The BWI Archives

1892 ~ Leaving School


Leaving School

The Ruislip Church of England Elementary School by 1892 taught children from 3 up to the age of 13 years - the statutory school age being 5 to 13.  The absence of children in order to work was a recurrent issue for a rural school such as Ruislip: the Master periodically noted in the school's log book absences for hay making and the like.  Absence impacted on educational achievement and also on the school's average pupil attendance - since the Revised Code of 1862, Government Grants were always subject to an Inspector's annual assessment of children's educational achievements and the 'amount per pupil' determined, not by the number on roll but by the average level of school attendance.  Given this situation, the Managers were always seeking ways to secure high levels of pupil attendance. 

Successive Education Acts had varied the conditions under which children could leave full time education before 13 years, and the most recent legislation, Elementary Education Act 1891, tightened the conditions still further.  The Vicar outlined these in the April number of the Parish Magazine: 

From the Vicarís monthly letter
The examination of our School children by the Diocesan Inspector has taken place, and you will find his Report published this month.  The Examination in Drawing will be held in May, and the Annual Government Inspection in June.  I urge all parents to keep their children regularly at School, so as to ensure success at the forthcoming Examinations.  It will be in your recollection that the Managers agreed to give each child a halfpenny for every attendance over 350 made during the School year, from June 1st, 1891, to May 31st, 1892.  The School has been opened 365 times up to March 31st, so there is ample opportunity for those children who have been hitherto regular to earn a fair amount before the end of the School year.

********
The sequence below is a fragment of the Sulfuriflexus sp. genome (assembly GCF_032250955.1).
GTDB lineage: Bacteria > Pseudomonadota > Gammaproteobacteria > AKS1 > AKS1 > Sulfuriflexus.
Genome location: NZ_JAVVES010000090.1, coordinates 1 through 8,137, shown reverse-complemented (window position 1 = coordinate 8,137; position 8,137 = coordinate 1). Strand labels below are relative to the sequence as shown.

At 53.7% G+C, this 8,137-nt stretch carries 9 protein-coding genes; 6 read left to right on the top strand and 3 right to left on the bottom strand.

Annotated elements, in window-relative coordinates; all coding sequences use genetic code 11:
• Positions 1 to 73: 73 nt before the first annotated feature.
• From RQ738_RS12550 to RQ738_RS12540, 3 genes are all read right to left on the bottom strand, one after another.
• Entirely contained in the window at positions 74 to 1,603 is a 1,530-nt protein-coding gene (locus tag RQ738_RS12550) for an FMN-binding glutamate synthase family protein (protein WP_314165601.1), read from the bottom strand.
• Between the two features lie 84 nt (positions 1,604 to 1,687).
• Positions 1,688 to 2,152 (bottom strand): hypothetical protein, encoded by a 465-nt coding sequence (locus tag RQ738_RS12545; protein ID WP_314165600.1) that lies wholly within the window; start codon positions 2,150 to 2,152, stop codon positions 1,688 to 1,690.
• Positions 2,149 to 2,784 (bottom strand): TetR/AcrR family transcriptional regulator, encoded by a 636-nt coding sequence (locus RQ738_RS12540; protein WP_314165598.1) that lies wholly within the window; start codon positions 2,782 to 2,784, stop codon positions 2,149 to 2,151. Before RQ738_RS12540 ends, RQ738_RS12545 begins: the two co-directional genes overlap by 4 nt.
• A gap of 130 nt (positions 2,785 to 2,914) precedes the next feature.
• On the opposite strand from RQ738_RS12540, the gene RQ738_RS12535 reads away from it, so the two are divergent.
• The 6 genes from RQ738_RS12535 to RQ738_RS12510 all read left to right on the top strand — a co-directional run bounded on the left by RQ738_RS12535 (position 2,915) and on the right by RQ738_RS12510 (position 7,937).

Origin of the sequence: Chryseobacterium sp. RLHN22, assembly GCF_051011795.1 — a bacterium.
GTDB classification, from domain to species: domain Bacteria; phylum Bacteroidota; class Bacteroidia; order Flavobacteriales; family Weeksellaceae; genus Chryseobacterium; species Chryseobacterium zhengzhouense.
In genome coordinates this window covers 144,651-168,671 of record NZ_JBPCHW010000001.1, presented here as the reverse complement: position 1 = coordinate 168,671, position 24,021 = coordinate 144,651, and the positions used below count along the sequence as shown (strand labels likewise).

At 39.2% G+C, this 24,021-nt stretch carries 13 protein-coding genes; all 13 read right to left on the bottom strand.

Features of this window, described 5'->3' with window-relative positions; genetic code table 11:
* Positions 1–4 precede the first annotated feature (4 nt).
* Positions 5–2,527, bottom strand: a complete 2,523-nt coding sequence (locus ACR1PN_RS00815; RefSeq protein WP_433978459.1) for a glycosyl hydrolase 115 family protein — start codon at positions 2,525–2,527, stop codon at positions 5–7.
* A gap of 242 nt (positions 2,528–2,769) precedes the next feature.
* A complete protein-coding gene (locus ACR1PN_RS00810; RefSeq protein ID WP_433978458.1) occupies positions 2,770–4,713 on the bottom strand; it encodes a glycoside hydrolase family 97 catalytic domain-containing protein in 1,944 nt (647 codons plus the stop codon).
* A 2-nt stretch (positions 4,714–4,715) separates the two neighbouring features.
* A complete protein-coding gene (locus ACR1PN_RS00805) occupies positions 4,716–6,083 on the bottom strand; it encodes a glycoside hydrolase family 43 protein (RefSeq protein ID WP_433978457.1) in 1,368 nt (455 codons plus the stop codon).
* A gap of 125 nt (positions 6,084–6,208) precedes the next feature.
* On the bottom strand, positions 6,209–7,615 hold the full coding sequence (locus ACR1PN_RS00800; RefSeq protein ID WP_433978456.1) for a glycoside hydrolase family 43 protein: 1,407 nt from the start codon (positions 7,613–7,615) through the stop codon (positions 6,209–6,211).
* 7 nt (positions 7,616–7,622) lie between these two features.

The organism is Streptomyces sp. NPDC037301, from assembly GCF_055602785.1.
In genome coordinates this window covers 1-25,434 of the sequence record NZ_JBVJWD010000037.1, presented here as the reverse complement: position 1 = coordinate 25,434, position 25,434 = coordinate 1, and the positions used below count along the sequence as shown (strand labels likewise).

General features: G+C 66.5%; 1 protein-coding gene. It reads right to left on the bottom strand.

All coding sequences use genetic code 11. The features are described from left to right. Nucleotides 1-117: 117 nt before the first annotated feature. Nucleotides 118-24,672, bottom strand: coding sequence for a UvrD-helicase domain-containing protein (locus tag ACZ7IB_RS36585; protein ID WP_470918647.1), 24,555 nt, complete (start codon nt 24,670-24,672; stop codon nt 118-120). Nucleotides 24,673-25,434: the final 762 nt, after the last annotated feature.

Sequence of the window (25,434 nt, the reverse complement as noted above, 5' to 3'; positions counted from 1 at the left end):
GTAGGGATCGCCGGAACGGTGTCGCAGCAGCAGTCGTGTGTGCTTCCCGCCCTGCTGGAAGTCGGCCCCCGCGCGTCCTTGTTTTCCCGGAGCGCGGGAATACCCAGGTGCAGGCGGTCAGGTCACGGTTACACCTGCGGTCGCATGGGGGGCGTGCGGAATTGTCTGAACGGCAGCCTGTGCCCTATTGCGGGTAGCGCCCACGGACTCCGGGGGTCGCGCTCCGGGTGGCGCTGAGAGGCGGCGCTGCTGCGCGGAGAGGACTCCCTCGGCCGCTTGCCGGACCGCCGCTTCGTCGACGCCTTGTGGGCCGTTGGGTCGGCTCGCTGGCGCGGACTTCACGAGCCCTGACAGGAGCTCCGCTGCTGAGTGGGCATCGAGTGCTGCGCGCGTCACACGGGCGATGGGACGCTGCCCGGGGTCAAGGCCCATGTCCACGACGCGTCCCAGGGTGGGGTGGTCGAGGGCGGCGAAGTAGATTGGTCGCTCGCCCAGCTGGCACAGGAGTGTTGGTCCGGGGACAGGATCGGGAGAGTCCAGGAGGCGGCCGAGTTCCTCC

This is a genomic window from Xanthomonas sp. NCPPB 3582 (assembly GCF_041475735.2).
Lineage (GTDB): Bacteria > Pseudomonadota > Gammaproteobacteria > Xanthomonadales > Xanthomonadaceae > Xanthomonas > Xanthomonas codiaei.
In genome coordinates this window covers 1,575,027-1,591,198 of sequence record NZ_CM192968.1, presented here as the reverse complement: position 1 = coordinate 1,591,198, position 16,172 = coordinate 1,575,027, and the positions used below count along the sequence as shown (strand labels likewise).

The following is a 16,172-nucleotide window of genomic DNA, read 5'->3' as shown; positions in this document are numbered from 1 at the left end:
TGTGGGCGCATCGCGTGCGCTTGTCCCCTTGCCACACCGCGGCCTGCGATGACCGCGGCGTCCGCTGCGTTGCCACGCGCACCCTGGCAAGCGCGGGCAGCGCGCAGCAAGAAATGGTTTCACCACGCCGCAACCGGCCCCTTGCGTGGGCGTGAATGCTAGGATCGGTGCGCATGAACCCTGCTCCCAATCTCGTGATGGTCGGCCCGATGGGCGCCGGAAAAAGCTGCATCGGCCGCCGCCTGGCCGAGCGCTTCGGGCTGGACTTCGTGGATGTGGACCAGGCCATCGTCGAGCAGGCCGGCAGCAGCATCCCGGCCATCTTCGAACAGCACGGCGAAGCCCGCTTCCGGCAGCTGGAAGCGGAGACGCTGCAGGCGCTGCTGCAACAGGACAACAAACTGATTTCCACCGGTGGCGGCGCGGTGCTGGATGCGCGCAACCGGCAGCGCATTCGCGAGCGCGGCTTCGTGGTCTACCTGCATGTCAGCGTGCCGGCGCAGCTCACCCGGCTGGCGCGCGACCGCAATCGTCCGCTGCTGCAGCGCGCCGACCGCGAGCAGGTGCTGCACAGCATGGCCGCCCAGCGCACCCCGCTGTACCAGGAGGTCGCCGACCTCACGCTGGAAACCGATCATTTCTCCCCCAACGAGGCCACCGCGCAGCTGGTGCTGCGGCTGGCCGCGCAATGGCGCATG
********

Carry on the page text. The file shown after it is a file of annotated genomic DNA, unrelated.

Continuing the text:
School Notice to Parents

Labour Certificates.
Parents, who wish their children to go out to work after the next School examination in June, are requested to give notice during the month of April to the Schoolmaster, in order that the particulars may be stated in the form which is returned to the Inspector, with statistics relating to the examination.  Under the Uxbridge Board of Guardians School Attendance Committee partial exemption is given to children of a certain age after passing Standard III., and total exemption after passing Standard IV.; but inasmuch as no information is now given by the Inspector as to the passing of children in their respective standards, it is absolutely necessary for parents to apply for Labour Certificates if they wish to remove their children from the Schools.

In the September edition, after the visit of the Inspector, the Vicar was able to identify those pupils who were either allowed to leave school entirely, or those who now were at liberty to attend only part time:

The following scholars having applied for Labour Certificates are informed of the result: - Henry Hatchley passed, and is totally exempt from further attendance; Joseph Bowden, Jesse King, and Richard Collett passed in Standard III., and can thereby claim partial exemption from the bye-laws of the Uxbridge School Attendance Authority.



First uploaded: 21 April 2018